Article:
Positives as Well as Criticism for Ivermectin Review

Source: Pixabay CC0

An eagerly awaited review and meta-analysis on ivermectin for COVID has arrived, however while it seems positive there are many shortcomings and unanswered questions. 

The findings of the study, led by Andrew Hill, PhD, of the University of Liverpool, were published in Open Forum Infectious Diseases. The review and meta-analysis was conducted as part of the International Ivermectin Project Team from December 2020 to May 2021. Ivermectin proponents alleged that Dr Hill was conducting the analysis for the WHO, but MedPage Today was not able to make a confirmation of this. A separate review published on June 28 in the journal Clinical Infectious Diseases found no benefits for ivermectin use in COVID.

Dr Hill and colleagues assessed 24 randomised trials enrolling a total of 3328 patients that involved some type of control, whether it was standard of care or some other therapy. Sample sizes ranged from 24 to 400 participants. Of these, eight were published studies.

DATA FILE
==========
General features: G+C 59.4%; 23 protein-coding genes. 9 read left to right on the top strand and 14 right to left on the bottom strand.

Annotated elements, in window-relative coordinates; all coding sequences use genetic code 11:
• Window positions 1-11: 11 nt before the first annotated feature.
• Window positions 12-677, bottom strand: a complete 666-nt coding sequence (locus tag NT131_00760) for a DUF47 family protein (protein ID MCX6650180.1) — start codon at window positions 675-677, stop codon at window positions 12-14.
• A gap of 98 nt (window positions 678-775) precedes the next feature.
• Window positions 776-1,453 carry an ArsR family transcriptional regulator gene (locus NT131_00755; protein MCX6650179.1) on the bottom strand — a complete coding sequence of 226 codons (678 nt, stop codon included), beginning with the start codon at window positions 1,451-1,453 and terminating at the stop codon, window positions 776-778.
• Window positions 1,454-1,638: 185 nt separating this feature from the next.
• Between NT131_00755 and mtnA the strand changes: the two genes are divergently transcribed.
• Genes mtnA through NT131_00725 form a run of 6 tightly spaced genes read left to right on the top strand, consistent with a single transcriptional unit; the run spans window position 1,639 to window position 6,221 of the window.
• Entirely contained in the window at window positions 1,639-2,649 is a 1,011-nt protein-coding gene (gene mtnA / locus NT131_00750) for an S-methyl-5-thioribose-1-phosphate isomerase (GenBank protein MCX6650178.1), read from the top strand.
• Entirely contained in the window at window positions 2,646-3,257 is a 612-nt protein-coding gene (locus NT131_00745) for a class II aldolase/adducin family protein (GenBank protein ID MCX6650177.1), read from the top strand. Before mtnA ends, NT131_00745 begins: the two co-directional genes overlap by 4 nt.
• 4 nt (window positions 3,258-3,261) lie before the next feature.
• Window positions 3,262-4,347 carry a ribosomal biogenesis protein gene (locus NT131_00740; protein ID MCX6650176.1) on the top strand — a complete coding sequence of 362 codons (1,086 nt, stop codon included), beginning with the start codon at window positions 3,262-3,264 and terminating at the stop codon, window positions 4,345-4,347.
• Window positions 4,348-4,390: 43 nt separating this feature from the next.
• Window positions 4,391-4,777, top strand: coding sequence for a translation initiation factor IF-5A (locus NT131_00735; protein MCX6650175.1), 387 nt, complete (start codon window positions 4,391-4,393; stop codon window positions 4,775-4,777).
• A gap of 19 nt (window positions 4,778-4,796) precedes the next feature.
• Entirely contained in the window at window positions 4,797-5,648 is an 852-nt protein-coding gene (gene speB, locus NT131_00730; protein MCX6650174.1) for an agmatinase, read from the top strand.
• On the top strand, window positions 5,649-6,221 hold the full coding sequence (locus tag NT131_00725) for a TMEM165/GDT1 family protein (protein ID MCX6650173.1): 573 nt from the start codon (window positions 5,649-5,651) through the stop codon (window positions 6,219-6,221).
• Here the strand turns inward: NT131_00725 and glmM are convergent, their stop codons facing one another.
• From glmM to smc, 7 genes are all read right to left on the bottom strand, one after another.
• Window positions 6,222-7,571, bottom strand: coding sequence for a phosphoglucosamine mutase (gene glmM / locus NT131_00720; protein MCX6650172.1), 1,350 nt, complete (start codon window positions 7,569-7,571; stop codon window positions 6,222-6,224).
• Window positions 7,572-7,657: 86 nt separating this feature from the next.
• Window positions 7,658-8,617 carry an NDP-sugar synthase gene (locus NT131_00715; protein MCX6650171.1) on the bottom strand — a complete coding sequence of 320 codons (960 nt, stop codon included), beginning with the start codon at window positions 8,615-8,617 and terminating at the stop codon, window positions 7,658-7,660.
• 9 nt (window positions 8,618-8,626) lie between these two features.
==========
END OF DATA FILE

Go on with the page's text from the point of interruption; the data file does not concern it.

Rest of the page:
In the 11 trials with 2127 patients that focused on moderate or severe infection, a 56% reduction in mortality was seen (P=0.004), with 3% of patients on ivermectin dying compared with 9% of controls.

However, the researchers noted that the total number of deaths was small (128) and in the subgroup with severe disease, there was no difference between ivermectin and controls. As for moderate disease, they reported a 70% improvement in survival with ivermectin (P=0.0004).
Compared with controls, ivermectin use was also associated with a reduction in time to recovery of 1.58 days (P=0.01) and with a shorter duration of hospitalisation of 4.27 days (P=0.05).

However, the drug was not associated with a lower risk of hospitalisation, though a sensitivity analysis that included any hospitalizations within 12 hours of taking the drug did show a reduction with ivermectin (RR 0.32, 95% CI 0.13-0.80, P=0.01).